Monday, August 22, 2011

Betsy: On (Un)Coolness: Getting to Know My Writer Self

Do you ever get the notion that once you achieve some particular goal, you’ll finally be cool?

That was how I felt about getting an agent. I’d spent my whole life wanting to be a writer, years working on my manuscript, months querying. I clung to the belief that if I could finally break through, finally get a good agent for my book, I would somehow become a real person—not the stumbling geek I’ve been since birth. I would be cool.

At first, the way Sara became my agent gave me hope that that might actually happen. I moved to New York City on June 1st for a summer internship, and that very day I got my full request from Sara—and a representation offer from another agent. A few days later, Sara made an offer, too. After those months of rejected queries, I was beyond elated. I admit it: I felt pretty cool. Sara and I agreed to meet for lunch in Soho to talk about my book, and writing that lunch down in my planner gave me a “could I be a real writer now?” tingle. I couldn’t quite believe it was happening, but nonetheless, I wanted to be ready.

I woke up the morning of our lunch and pondered over what to wear. Unfortunatel, my clothes all belonged to my previous geek self, not the Super Cool Writer I was about to become. Still, I managed to select an outfit, and carefully elected to eat cereal for breakfast so nothing stain-causing could get on my clothes. (My clumsiness is a family legend.) Between the heat of the subway stations and the dry AC in my office, it was shaping up to be a bad hair day, but nothing was going to get in the way of my fast-approaching coolness.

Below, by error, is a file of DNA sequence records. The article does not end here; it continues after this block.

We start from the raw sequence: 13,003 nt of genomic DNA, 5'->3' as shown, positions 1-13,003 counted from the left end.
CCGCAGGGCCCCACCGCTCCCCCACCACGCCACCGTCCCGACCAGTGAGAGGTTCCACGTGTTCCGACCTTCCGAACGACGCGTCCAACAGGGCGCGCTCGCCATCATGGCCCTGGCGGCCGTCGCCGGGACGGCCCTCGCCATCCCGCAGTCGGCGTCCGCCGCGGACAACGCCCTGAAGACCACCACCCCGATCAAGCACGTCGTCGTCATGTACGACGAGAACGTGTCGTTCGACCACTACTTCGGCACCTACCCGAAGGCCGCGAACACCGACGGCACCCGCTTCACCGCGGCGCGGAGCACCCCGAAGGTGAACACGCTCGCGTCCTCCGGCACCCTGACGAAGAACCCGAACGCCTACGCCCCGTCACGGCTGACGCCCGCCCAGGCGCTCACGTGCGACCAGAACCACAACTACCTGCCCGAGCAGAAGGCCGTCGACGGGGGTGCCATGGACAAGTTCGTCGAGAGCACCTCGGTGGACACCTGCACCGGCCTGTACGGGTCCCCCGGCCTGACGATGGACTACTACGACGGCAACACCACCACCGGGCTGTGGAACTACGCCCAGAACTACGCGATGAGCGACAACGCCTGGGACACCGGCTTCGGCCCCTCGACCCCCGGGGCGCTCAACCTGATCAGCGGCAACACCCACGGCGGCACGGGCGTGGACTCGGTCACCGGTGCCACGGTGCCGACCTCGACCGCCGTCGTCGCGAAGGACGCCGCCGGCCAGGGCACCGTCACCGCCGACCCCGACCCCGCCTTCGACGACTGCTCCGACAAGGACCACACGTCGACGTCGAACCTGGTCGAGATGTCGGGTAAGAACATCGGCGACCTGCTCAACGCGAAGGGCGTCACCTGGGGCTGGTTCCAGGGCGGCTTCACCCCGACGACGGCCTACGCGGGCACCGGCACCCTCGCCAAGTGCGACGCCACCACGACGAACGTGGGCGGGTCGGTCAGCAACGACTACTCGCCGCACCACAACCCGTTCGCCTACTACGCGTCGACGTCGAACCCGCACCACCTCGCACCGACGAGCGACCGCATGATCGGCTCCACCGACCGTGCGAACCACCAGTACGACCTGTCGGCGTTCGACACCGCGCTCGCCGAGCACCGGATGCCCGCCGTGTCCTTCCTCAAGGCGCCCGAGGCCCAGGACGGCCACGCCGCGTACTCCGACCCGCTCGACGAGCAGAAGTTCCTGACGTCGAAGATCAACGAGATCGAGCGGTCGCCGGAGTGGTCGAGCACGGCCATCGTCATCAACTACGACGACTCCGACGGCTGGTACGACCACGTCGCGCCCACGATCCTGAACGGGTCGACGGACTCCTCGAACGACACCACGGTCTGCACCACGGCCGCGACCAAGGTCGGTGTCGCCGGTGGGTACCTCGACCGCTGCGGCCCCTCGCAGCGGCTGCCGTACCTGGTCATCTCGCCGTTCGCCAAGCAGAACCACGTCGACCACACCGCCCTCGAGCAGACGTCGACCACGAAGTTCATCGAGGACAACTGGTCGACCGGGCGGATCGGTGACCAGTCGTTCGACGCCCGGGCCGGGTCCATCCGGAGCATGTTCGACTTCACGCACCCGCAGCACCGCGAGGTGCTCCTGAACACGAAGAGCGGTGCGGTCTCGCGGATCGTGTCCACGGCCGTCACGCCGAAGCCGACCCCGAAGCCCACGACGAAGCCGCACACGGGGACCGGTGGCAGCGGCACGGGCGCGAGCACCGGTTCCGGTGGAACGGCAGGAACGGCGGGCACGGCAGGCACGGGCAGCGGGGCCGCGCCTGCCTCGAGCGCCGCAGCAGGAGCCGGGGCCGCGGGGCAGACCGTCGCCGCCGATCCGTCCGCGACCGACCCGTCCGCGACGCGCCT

I showed up at the restaurant way too early—the calling card of the uncool—afraid I would make myself late trying to find the right address. I walked up and down the block a few times, dawdling, trying to look like I had a destination. Finally I trotted inside, asked a hip, bearded waiter about the reservation under “Crowe”—another odd thrill—and followed him to a small table.

I slid into the booth side and sipped a tall, slim glass of ice water, trying not to freak out. I knew my own shyness and awkwardness too well, and I was slightly terrified that Sara would see right through whatever veneer I’d been able to paint in our e-mail correspondence, and would know at first glance that I wasn’t a real writer after all.

But then Sara actually arrived, and right away her presence made me feel better. She was sincere and thoughtful, not like the ultra-slick and aggressive agent image I’d built up in my mind. We talked easily about my writing and books we loved, about publishing and editing, about New England islands and Irish nicknames (relevant to my book, I promise). We ate a lovely lunch, and I’m pretty sure I was using the right fork. I didn’t even get quiche or salad dressing on my shirt.

Basically, I was doing it. I was being a real writer. I was a grown-up! I was cool!

(Can you hear the evil cackling of Fate yet?)